Some crimes just shock the conscience.
Already awash in anguish, the family of an 18-year-old Sebastopol man who died last month in Peru after drinking a hallucinogenic tea has been scammed by two con artists who stole more than $3,000.
After news of Kyle Nolan's death last month at a 10-day program in the Amazonian jungle made international headlines, well-wishers began donating money to help the family, who took time off work to fly to Peru twice looking for answers in Nolan's death.
Clients and friends of Nolan's mother, longtime veterinarian Ingeborg Oswald, poured into her Blue Sky Veterinary Hospital in Rohnert Park to express their condolences. About $1,000 in donations was being held at the front desk in a tissue box decorated with hearts and the words "Kyle Nolan Memorial Fund."
On Thursday, a female con artist missing several front teeth took advantage of the trustfulness of the office staff and made off with the box, the cash and checks inside.
Rohnert Park police are investigating, armed with a detailed description and possibly fingerprints of the thief.
Office manager Phylis Accornero called Oswald to tell her the news, with her heart in her throat. How could she tell the grieving mother that the box filled with donations had been swiped?
"I felt horrible," she said.
But it got worse. Oswald delivered perhaps even more disturbing news.
Someone called Oswald's mother — Kyle's grandmother — in Los Angeles on Wednesday and said he was Kevin, a triplet with Kyle and their sister Marion.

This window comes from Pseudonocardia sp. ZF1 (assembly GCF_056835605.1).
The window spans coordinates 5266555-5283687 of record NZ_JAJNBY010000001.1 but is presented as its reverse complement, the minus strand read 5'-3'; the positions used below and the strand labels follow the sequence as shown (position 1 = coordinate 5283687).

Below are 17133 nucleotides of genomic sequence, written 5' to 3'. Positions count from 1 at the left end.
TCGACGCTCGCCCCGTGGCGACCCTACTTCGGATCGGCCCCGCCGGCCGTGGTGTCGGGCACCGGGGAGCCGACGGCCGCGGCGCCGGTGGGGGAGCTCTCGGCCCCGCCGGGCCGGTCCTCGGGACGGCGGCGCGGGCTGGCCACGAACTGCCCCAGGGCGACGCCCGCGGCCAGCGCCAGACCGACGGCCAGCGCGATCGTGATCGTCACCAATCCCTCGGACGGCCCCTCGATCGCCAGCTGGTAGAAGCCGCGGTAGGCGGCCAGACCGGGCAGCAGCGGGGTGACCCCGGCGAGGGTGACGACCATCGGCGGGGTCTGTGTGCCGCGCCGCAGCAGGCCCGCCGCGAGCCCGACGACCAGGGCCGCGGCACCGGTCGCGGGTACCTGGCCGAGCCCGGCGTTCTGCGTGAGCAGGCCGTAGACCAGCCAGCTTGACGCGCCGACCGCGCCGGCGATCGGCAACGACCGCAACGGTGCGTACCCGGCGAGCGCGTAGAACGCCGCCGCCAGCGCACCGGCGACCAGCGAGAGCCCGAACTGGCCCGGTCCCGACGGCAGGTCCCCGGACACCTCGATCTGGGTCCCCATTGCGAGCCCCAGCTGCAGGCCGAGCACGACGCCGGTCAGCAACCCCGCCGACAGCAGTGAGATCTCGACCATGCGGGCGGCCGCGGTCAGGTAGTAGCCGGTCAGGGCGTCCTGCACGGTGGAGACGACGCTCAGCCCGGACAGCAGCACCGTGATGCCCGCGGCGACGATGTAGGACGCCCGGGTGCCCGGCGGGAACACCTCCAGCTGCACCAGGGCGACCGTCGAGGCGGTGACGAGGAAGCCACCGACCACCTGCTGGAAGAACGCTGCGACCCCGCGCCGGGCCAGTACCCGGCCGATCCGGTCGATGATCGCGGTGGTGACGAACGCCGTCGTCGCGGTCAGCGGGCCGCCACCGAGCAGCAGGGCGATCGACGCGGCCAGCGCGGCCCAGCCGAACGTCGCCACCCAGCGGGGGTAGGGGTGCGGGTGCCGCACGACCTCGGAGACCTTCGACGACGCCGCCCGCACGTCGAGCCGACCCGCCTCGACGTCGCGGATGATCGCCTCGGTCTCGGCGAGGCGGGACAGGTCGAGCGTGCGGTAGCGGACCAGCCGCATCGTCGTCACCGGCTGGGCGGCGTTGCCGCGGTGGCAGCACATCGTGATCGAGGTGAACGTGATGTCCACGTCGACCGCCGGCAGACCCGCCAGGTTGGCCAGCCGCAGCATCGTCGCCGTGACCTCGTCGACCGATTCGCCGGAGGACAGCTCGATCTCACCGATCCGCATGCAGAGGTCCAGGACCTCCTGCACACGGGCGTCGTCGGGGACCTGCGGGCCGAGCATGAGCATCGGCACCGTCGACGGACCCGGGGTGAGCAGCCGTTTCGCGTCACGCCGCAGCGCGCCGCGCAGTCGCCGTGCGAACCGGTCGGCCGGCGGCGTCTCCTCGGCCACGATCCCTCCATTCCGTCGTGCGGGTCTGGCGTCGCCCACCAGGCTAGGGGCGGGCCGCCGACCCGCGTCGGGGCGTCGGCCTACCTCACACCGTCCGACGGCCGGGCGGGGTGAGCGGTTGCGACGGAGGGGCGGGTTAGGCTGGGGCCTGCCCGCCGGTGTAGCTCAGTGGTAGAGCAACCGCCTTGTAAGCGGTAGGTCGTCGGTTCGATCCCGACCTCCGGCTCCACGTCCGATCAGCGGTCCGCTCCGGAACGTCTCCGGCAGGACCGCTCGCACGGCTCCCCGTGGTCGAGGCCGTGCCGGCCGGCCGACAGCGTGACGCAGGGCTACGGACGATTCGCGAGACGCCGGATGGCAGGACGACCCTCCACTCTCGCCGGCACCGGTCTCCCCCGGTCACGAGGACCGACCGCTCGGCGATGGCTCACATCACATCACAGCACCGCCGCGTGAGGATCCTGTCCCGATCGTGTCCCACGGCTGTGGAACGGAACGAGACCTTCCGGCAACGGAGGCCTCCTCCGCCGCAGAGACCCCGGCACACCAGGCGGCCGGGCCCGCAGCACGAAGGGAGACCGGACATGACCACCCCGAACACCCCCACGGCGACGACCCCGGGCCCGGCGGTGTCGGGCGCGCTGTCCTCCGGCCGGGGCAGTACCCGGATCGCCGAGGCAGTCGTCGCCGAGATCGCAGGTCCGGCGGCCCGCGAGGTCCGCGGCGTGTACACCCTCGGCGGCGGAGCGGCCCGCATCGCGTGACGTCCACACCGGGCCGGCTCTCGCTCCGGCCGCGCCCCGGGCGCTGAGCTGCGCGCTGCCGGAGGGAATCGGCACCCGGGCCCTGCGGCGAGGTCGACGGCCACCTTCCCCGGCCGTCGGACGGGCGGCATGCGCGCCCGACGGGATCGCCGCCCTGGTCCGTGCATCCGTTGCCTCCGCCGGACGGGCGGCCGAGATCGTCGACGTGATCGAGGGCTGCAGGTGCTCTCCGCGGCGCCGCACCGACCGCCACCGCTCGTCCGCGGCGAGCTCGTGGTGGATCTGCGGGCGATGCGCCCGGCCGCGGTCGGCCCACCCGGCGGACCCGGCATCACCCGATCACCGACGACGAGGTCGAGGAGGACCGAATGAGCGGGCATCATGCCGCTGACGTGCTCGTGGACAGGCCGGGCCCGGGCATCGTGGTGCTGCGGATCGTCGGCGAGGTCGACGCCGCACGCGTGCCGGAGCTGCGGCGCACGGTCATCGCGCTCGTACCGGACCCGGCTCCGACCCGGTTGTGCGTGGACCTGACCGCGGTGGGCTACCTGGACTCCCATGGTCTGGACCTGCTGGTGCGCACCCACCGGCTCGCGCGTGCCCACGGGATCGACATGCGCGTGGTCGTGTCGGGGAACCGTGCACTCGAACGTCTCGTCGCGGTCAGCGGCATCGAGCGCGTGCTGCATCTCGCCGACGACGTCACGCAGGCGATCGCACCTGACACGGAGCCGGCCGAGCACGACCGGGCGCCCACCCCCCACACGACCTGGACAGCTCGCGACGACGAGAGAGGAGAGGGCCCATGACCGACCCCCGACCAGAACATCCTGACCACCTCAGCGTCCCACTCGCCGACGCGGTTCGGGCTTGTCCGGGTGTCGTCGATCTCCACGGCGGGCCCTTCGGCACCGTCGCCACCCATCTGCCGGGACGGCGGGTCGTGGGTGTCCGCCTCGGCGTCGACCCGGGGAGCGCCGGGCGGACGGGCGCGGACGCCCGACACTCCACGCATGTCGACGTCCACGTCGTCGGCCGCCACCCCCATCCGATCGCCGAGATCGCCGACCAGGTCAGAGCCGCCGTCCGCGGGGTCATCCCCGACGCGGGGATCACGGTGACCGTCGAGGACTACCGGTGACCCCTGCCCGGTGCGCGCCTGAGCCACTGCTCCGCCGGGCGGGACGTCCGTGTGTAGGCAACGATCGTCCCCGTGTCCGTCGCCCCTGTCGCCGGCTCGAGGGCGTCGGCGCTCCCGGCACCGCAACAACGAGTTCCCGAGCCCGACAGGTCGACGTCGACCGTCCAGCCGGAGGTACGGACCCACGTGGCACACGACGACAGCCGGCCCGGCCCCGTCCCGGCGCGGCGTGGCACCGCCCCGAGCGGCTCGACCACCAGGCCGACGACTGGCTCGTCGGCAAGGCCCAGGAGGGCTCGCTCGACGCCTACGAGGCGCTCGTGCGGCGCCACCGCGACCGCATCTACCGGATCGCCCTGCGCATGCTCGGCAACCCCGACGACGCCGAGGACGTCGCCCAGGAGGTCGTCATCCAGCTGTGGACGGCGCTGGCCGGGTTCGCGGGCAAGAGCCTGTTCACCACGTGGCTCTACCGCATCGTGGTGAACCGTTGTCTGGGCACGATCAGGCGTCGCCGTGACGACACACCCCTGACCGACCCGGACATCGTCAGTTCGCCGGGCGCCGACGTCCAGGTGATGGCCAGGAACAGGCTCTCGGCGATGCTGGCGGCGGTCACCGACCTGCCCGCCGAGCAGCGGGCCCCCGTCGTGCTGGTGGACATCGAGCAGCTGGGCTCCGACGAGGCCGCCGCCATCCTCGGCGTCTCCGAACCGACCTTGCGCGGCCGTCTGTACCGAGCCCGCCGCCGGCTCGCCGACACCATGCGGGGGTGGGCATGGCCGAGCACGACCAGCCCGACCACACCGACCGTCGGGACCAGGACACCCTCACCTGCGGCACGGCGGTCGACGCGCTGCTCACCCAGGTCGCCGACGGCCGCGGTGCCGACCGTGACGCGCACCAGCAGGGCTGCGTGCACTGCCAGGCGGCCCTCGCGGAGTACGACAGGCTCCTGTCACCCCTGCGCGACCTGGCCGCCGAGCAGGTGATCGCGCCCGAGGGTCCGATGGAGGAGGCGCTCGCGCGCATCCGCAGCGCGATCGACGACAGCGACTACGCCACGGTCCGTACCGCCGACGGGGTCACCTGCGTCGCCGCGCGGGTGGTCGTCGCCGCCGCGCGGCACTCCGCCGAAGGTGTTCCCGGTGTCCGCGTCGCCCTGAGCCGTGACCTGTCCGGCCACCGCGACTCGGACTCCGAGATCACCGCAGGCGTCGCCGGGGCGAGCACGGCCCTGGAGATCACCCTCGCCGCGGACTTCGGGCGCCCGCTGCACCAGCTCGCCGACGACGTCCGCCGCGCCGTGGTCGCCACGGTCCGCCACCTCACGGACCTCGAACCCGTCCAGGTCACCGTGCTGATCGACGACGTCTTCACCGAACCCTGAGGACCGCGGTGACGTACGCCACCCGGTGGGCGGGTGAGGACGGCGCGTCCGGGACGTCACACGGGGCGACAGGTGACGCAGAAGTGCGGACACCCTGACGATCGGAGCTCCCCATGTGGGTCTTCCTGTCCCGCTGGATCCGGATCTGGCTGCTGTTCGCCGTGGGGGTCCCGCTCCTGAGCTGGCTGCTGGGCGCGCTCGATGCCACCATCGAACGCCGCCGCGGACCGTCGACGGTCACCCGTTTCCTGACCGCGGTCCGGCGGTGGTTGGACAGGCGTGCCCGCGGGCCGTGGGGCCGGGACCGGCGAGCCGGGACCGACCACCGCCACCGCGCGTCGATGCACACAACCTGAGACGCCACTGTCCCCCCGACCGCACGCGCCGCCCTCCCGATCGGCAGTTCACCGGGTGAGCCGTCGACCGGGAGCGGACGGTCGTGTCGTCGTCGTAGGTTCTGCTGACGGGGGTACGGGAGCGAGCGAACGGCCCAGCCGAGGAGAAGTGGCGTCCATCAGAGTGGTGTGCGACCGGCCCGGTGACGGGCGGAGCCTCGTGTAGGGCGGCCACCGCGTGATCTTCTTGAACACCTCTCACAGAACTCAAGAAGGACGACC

"He said he was in jail and needed money to get out," Accornero said, relaying what Oswald told her.
"He said 'Don't tell Mom because she's upset.'"
Worried and not wanting to bother Oswald in her time of need, the grandmother wired $2,100 at the scammer's request.
"She's a devastated grandmother, for gosh sake," Accornero said, incredulous. "She's in her 80s."
Police say those types of scams, often perpetrated on elderly victims, are difficult to solve.
But the Rohnert Park thief may have left key evidence behind. And witnesses have given police a detailed description of the woman.
Accornero said the vet's office staff was pretty watchful about the money, but no one dreamed anyone would be so heartless as to steal from a family grieving the death of a young son half a world away.
She was planning to take the funds on Wednesday to Exchange Bank, where a trust fund is being established.
Kyle Nolan was thought to be missing until the shaman at the retreat reportedly confessed to police that he buried Nolan's body after the teen was found dead. The family went to Peru to retrieve his body for burial back home.
Around 9 a.m. Wednesday at Oswald's clinic, a woman who identified herself as Helen Burgess came in and asked for directions.
Accornero said she talked about having two kittens spayed. Then she made an appointment to get treatment for a fox hound on Thursday.
She noted the donation box and said she'd heard about Nolan's death and sympathized with the family.
"She said, 'I had a son who died at 21, so I understand how she feels,'" Accornero said the woman told her. "She was here for 40 minutes."